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Trendwatching: Where to Read About the Next Big Thing First

It’s hard keeping an eye out for the “next big thing,” especially when most of your job revolves around the current big thing and that every next wanna-be thing keeps calling itself “the next big thing,” and of course, it hardly ever is. So what’s a business person supposed to do when the landscape gets too cluttered? What every executive does: farm it out to the pros.

In this case, trend watchers and other forms of futurists. People who make it their jobs to understand the future-scape and which things or services will fulfill needs in that space. Your basic four-dimensional chess player, usually referred to as the cool nerds with fashion sense.

So here’s a rundown of your new favorite online trend watchers who are out there to make sure you know what to expect during the next quarter, the next year, and what happens when 4G turns into 5G - and what that even means, anyway.

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This NYC-based “consultancy of the future” markets itself as the eyes and ears of where the world is headed and some insurance that your competition won't get to the future before you do. The site features an endless scroll of curated stories and videos that show where the future of everything is headed: Chicago 3-D prints map of entire city; digital overlay to kill remote controls; Honda tweeting customers back with original Vines.

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Cool Hunting

This global team of cool hunting editors has been around since 2003 so these guys have some well-placed trendwatching street cred. They are watching trends in design, tech, style, travel, culture and food & drink. With stories and reviews of a picture book that illustrates Jay-Z’s 99 problems (Problem #2 “Where Brooklyn at?”); lucite sculptures; the 2014 Jaguar F-Type; an app that keeps track of your dog’s business; or Seattle’s new marijuana farmers markets -- the most popular topics being 3-D printing, accessories, Apple and apps.

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Inside Facebook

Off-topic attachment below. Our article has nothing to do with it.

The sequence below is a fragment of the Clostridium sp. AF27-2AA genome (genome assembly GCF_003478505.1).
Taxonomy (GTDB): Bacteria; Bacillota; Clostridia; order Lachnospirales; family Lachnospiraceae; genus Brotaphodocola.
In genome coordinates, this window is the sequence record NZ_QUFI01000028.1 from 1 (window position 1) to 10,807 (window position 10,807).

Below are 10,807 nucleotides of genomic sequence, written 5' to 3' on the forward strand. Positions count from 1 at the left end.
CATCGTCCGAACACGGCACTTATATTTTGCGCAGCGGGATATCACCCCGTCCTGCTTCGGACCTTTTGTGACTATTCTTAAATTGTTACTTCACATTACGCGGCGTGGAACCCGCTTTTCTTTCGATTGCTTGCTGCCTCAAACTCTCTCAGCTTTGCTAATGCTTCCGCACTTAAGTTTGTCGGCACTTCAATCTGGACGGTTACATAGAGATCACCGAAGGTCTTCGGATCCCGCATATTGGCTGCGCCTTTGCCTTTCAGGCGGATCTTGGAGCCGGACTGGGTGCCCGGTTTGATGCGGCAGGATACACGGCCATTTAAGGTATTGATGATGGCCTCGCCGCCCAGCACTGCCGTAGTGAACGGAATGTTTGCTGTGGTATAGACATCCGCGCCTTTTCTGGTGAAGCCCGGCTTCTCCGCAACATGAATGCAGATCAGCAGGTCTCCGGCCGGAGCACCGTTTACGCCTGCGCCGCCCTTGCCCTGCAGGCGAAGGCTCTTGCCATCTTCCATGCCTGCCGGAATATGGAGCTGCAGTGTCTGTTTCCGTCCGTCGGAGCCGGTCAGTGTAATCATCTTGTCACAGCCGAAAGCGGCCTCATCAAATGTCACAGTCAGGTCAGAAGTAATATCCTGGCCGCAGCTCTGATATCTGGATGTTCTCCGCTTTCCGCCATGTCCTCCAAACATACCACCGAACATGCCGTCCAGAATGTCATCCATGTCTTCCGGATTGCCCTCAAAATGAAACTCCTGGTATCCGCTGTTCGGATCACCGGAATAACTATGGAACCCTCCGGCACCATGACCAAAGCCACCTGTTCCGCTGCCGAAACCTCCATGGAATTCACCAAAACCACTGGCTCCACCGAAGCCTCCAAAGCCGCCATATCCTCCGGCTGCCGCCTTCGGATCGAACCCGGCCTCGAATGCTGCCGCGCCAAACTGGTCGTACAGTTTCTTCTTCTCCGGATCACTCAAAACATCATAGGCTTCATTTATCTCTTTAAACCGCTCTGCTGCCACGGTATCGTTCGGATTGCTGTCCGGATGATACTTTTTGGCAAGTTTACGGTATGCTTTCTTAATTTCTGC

The reason for Inside Facebook to exist is self-evident for anyone trying to gain a competitive edge using social media as a marketing platform. Not only does it host the Facebook Marketing Bible, but it also watches trends as they develop in the board room and on the fan pages, with stories on how FB execs are handling their FB stock; which kinds of FB posts drive monthly sales growth; and which is the fastest growing FB fan page in the US. Hint: it’s “Best Vines.”

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You can’t know it if you don’t name it, and Trendwatching is great for putting a name to this thing that is starting to happen “out there” in the ether: sellsumers, demanding branding, point and know, Made for BRIC, etc. In its August trend briefing, Trendwatching breaks all these terms down: sellsumers are consumers who are getting a little extra value out of their purchased products, like car owners who rent their cars out online or chefs who sell home-cooked meals; demanding branding, which they call maturialism, is about brands that talk to their audience as if it is comprised of adults, like UNICEF’s campaign that Facebook “likes” don’t saves lives or Samoa Airlines, which charges passengers by the pound, er, kilo; point-and-know is the logical extension of point-and-click with the added layer of Google glass and who-knows-what-else; made for BRIC is the trend that signifies a reversal in the global marketplace away from emerging markets producing goods for America and Europe and towards the opposite of that: Malaysia-only Lamborghinis, Nigerian Monopoly, Absolut Mexico.

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Curated by professional interior designer Lilian Pikus, Trendir is your one-stop shop for emerging trends in home design: exotic sectional sofas; luxury lounge chairs; and galvanized steel garden accessories from France.

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Trend Hunter

And last but by no means least… Trend Hunter's motto is "Find better ideas, faster" – and you will! Stop here for news on how to get cartoonish wing accessories for your sneakers; a Sponge Bob Square Pants-themed Toyota Highlander; chocolate-bacon cronuts; recycling robots; or the latest news on Benetton’s new ad campaign. For $1,788 per year, you can turn Trend Hunter into Trend Hunter Pro, or get their Trend Reports for only $960 (each). But even without coughing up thousands of dollars for the latest news in what’s hot and getting hotter, in tech, culture, design, eco and more, the free content on regular Trend Hunter is a regular must-read. (Full disclosure: Trend Hunter is also a Say Media content partner.)

Where do you spot trends? Let us know it in the comments.

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